# wkep - and energy have units of Joules The theorem can then...

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Work, kinetic energy and power Suppose the net force that acts on a particle of mass m is F. In general, this force will do work on the particle W net if the particle undergoes a displacement. If the particle has a velocity v 1 when the force begins to act and velocity v 2 when the force stops acting then we will prove in class based on Newton’s second law, W net = ½ m v 2 2 – ½ m v 1 2 . Proof From this proof we see that this equation is derived from the definition of work and Newton’s second law , i.e. it is simply a restatement of Newton’s second law. The above formula goes by the title the work-energy theorem . It is clear that the effect of the net work is to produce a change in the speed of the particle. We call the quantity ½ m v 2 kinetic energy (Greek for motion energy).

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The net work produces motion energy—energy comes from doing work, and later we will show work can come from energy. Work
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Unformatted text preview: and energy have units of Joules. The theorem can then be restated succinctly W net = ∆ K WORK-ENERGY THEOREM Absent from the analysis up to this point is the time it takes for the force to do this work. The force delivers work but it takes time to deliver the work. We say the faster the force delivers the work the more powerful the force. That is, if a force delivers an amount of work, ∆ W, in a time interval, ∆ t, we define the (average) power of this force as P ave ≡ ∆ W/ ∆ t . Taking the limit as ∆ t → 0 converts the average to the instantaneous power, P ≡ dW/dt . Using dW ≡ F ⋅ dr gives another way of finding P, P = F ⋅ v , where the “dot” product appears once again. The units for power are Watts (1Watt ≡ 1Joule/1second). Examples[in class]...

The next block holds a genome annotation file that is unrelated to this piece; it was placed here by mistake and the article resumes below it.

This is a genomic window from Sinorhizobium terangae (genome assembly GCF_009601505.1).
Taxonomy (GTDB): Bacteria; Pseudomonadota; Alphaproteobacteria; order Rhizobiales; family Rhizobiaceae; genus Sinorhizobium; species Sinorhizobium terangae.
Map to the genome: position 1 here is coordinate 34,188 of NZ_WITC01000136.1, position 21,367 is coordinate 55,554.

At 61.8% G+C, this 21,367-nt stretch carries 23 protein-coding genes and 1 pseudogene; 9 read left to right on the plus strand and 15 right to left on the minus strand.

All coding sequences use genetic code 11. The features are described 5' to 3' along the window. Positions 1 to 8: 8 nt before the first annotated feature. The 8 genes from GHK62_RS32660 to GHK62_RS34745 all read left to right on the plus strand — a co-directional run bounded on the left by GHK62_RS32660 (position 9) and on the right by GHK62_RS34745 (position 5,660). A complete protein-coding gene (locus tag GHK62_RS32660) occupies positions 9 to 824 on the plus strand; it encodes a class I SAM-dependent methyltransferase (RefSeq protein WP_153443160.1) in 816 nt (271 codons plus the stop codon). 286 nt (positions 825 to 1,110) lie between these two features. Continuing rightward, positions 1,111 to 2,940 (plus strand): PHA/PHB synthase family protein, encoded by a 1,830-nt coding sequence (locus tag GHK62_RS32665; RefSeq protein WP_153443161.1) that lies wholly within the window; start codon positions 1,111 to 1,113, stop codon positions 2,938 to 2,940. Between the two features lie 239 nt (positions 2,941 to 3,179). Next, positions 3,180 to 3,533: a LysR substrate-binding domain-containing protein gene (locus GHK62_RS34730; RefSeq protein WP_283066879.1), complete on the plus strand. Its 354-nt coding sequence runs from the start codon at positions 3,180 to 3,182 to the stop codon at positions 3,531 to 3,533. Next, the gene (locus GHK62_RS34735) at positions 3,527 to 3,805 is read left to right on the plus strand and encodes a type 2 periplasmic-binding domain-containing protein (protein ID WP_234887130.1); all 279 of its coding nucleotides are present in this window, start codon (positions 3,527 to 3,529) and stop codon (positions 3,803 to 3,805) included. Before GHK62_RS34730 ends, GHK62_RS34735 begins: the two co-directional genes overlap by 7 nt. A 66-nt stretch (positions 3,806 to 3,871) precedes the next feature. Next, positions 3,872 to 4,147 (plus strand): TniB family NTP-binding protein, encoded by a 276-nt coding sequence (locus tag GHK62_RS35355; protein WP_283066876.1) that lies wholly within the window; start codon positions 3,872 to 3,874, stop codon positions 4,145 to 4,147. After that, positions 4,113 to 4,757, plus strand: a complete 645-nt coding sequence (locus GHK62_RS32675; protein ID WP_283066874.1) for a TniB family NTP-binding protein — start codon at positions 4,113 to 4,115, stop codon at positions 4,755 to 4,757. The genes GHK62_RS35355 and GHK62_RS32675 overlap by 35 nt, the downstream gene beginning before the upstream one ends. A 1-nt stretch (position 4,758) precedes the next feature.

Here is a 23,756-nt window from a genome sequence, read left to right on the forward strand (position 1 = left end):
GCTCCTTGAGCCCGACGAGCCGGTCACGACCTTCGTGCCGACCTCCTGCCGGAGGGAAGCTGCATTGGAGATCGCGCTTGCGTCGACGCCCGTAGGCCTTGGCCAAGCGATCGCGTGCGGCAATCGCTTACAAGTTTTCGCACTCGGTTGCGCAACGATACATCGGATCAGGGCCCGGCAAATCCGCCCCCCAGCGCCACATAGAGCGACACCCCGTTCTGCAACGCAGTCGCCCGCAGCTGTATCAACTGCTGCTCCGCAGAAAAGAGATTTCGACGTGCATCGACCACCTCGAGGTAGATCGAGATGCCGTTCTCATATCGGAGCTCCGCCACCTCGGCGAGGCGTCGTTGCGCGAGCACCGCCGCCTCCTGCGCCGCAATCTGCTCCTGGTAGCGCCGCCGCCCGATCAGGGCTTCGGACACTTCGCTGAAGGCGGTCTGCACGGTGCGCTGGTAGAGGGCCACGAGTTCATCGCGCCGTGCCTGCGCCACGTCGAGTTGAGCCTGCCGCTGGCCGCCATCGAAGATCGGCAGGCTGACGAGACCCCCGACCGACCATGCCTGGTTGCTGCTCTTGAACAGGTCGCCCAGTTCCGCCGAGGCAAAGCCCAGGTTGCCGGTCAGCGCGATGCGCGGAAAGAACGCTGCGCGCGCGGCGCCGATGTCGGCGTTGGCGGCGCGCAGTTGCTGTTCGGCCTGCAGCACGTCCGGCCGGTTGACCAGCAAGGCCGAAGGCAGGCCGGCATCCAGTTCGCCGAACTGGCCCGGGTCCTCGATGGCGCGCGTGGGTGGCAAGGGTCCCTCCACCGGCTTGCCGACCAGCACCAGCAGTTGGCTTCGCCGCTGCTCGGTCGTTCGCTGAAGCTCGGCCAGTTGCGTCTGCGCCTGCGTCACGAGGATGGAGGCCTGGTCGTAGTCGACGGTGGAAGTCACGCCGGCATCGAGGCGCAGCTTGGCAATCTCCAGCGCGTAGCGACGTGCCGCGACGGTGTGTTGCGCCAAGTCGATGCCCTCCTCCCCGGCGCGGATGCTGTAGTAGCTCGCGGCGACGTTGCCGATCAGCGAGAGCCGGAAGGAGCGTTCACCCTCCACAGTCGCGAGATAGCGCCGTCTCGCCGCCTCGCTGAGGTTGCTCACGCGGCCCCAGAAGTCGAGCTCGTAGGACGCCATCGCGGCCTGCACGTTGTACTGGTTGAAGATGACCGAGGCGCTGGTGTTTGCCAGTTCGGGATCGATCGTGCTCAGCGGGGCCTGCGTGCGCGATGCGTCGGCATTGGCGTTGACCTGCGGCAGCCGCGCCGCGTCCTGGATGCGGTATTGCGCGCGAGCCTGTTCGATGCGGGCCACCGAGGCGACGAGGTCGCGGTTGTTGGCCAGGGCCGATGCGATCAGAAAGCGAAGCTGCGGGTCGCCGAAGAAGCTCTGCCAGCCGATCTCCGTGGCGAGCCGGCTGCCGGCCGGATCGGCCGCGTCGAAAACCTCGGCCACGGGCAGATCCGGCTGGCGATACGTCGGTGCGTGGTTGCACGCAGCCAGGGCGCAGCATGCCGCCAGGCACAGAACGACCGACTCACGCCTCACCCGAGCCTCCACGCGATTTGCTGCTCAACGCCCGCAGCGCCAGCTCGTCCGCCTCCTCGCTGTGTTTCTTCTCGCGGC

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wkep - and energy have units of Joules The theorem can then...

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